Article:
JAFFA, Israel — Though he has returned to the city of his childhood before, the former top peace negotiator for the Palestinians, Nabil Shaath, said he had not seen his boyhood house in 20 years.
So he got a little lost, wandering about the ancient Mediterranean port, reminiscing about the scent of jasmine blossoms and salty air. “Smell it?” he asked, and stopped to breathe a memory.
“Maybe this way?” said the 77-year-old former adviser to Palestine Liberation Organization leader Yasser Arafat and the first minister of foreign affairs for the Palestinian Authority. “Just around the corner, I think.”
On Friday, as on each May 15, Palestinians commemorated “Nakba Day” — translated as “the catastrophe” — which marks the mass exodus of indigenous Arabs from British Palestine during the war and upheaval that attended the birth of the State of Israel in 1948.
About 700,000 Arabs either fled or were forced to flee, according to historians, and began lives of exile in a vast diaspora, even as Zionist newcomers celebrated the miracle of their return to biblical lands, to independence and safety in the aftermath of the Holocaust.
It is not news that the decades-long Israeli-Palestinian conflict and the dueling narratives of 1948 remain unresolved. But the Nakba commemorations gave Shaath an excuse to take a walking tour through old Jaffa, now an Israeli city, trailed by a clutch of journalists wielding cameras and microphones.
It was a homecoming, sweet and bitter, but Shaath mostly smiled and appeared to enjoy the sunny day.
He seemed resigned to the idea that peace negotiations with the Israelis under the new government of Prime Minister Benjamin Netanyahu are a non-starter. “The worst government ever,” he said. “Never going to happen.”
On the eve of his election in March, Netanyahu vowed that there would never be a sovereign Palestinian state on his watch. He later said he meant the time isn’t right for peace talks now.
When Shaath and other Palestinians speak of Israel and the Nakba, they sometimes seem to go on autopilot, rehashing a script of well-known grievances, including the “right of return” for Palestinians who want to return to Israel. Shaath said he believes very much in that right, but on this day in Jaffa, he seemed more interested in looking for landmarks, excitedly pointing out storefronts, mosques and parks he remembered.
His father was the headmaster of a prominent secondary school for boys in this seaside city, Shaath explained, and so the family lived in a columnated two-story home with a lush garden and a fish pond.
There were orange groves at the edge of town, grassy medians and horse-drawn trolleys. The al-Hamra (also known as Alhambra) movie theater was a virtual palace for him, he said, with its marble floors and miles of carpet, where he watched first-run movies from Cairo starring the Palestinian movie star Badr Lama. “My hero,” Shaath said.
The 1937 landmark theater is now a Scientology center.
“I was 8 years old when we left Jaffa for Alexandria” in Egypt in 1947, Shaath said. His father had gotten in trouble not with the emerging Jewish state but with the British Mandate authorities, who accused him of fomenting unrest against the empire. A year later, in 1948, about 100,000 Arabs fled Jaffa —many by sea, most never to return.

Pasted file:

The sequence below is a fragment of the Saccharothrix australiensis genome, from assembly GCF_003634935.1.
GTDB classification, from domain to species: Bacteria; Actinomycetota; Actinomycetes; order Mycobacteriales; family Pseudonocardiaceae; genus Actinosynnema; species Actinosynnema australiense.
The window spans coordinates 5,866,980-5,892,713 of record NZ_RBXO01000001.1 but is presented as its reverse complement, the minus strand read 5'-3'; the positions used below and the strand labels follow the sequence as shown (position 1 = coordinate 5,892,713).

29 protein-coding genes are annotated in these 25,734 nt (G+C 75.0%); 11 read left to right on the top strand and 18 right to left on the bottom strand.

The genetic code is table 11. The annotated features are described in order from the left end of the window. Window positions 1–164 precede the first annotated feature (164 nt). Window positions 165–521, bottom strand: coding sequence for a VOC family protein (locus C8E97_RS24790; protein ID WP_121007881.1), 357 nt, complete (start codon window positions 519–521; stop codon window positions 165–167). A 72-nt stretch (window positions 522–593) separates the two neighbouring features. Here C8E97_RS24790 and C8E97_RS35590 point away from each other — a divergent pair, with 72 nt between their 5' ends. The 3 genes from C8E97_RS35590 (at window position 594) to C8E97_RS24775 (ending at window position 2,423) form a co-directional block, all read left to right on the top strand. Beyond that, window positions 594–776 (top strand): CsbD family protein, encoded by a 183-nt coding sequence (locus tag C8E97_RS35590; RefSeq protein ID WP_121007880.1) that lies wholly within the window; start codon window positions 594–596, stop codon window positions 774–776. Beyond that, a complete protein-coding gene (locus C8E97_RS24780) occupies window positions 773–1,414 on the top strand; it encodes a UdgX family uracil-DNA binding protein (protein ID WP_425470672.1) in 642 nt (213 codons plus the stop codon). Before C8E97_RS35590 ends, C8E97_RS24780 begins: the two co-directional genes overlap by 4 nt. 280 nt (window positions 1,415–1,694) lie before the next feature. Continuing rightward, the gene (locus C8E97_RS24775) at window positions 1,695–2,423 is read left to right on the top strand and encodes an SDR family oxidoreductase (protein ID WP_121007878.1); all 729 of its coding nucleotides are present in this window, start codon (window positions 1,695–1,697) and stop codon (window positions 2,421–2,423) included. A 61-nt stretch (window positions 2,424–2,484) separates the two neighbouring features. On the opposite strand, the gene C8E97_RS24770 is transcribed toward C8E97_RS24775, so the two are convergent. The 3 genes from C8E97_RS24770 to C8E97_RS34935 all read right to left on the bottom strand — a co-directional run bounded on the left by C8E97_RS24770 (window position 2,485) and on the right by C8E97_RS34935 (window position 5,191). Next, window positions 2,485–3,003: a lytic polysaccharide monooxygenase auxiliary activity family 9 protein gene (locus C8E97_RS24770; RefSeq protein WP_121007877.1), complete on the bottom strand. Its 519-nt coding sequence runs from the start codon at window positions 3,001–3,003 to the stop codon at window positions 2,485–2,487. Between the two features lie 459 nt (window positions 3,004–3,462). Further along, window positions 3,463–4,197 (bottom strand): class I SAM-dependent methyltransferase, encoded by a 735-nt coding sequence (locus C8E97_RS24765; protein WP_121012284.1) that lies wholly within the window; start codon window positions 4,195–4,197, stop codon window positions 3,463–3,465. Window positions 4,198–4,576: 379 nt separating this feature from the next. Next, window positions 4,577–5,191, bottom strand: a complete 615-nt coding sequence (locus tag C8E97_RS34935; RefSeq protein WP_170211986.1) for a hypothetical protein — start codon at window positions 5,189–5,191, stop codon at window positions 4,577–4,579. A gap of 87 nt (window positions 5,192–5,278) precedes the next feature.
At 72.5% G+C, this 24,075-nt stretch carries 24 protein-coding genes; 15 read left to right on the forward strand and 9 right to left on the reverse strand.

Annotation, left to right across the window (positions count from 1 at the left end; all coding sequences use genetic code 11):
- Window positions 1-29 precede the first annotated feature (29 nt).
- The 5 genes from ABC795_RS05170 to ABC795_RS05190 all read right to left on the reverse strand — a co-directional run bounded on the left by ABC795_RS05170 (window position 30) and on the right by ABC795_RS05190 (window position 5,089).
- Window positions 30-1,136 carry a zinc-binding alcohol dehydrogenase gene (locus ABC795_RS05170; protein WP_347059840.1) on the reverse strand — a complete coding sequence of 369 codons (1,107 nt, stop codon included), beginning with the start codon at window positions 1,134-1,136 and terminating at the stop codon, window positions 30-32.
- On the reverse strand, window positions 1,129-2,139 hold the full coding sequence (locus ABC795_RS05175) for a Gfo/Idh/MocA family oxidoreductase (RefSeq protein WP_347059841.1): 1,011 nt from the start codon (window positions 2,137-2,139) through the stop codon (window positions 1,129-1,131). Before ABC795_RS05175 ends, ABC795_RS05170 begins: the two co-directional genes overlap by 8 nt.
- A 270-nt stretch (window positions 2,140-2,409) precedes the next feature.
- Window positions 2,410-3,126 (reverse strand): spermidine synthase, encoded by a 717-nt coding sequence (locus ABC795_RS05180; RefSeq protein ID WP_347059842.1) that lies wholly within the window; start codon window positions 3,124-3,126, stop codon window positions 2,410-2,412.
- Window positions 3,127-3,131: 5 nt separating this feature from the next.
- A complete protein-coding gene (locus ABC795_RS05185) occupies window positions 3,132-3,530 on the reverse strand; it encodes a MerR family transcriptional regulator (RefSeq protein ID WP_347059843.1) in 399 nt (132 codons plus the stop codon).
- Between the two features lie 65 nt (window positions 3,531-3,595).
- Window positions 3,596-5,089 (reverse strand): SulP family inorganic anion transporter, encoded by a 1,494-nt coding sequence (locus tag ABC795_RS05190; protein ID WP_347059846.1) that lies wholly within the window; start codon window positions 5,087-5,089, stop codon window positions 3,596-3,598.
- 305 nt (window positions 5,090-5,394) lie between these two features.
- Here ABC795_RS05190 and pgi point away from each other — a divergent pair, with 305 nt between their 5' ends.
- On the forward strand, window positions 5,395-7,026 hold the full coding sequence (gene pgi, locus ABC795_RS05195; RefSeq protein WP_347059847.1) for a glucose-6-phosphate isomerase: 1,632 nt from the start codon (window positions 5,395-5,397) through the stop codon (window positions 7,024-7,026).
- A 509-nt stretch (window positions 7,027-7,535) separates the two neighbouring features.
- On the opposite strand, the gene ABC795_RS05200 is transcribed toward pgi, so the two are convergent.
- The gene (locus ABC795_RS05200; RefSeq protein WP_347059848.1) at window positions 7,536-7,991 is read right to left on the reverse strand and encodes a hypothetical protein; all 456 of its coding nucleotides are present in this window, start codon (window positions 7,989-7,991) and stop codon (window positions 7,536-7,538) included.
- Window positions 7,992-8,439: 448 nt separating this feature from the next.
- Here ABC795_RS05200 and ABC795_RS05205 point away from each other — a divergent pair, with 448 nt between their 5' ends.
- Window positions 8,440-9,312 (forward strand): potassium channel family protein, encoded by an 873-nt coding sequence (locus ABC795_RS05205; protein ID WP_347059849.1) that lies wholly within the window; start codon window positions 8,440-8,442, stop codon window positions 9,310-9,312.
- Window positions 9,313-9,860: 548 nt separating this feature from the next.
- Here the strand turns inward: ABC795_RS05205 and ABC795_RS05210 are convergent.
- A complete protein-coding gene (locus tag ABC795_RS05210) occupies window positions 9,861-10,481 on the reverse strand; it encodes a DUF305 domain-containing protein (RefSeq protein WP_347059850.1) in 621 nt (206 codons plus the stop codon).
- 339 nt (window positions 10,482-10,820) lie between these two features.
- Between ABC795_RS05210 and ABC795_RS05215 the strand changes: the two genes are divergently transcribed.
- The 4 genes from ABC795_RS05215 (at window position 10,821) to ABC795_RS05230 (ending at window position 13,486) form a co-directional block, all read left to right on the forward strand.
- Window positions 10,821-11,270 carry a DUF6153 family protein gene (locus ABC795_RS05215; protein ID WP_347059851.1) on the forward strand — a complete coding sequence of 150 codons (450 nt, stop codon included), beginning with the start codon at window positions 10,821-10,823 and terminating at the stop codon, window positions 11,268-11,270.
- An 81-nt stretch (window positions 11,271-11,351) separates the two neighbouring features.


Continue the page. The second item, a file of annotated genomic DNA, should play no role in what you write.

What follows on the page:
Jaffa was known then as “a city of foreigners, a multicultural city, an international city,” Shaath recalled. He spent his life as an itinerant diplomat and scholar in Alexandria, Cairo, Philadelphia, Beirut, Gaza City and, now, Ramallah in the West Bank.
He stopped at the blue doors of the Tabeetha School, founded in 1863 by Scottish missionaries.
“This is where I went to school until I was 8 years old. It was Christians, Jews and Muslims all together, sitting side by side, boys and girls,” Shaath said. The security guard allowed him to step inside for a peek.
Today, the school is as diverse as ever, with 330 pupils of 40 different nationalities.
Shaath looked around at the old apartment houses and single-family villas, with their arabesque touches and thick stone walls. “It is exactly the same!” he said.
But, of course, it is not. The imposing building that once housed the French lycée down the block is being renovated
and offered as “Luxury Condominiums.”
Shaath turned down Nuzha Avenue, which was renamed Yerushalayim Avenue by the Israelis. An Arab Israeli on a bicycle recognized him and stopped to offer greetings. Jaffa today is about two-thirds Jewish and one-third Arab; the city is being rapidly gentrified and absorbed as a beach town of
hip, entrepreneurialTel Aviv.
As he walked toward his childhood home, Shaath recalled his years as a diplomat. He served as a Palestinian negotiator at eight major talks — Camp David and Wye River, among others — and across the table from teams sent by five Israeli prime ministers. Once or twice, he said, he thought a peace deal between Israel and the Palestinians was within reach, only to see it recede.
When he finally reached his old home, Shaath stood at the gate of a crumbling mansion. The first time he was allowed to return to see the house — with a military escort in 1994 — he said he wept on the sidewalk. Today he was beaming.
Years ago, the Israelis had allowed the house to be converted into a residential treatment center for drug addicts. Now the place is in such sad disrepair that it is too dangerous to enter.
A security guard said the house was falling down — and mentioned that it was probably for sale.
The reporters asked Shaath if he wanted to make an offer, come full circle, come home? He didn't seem very interested.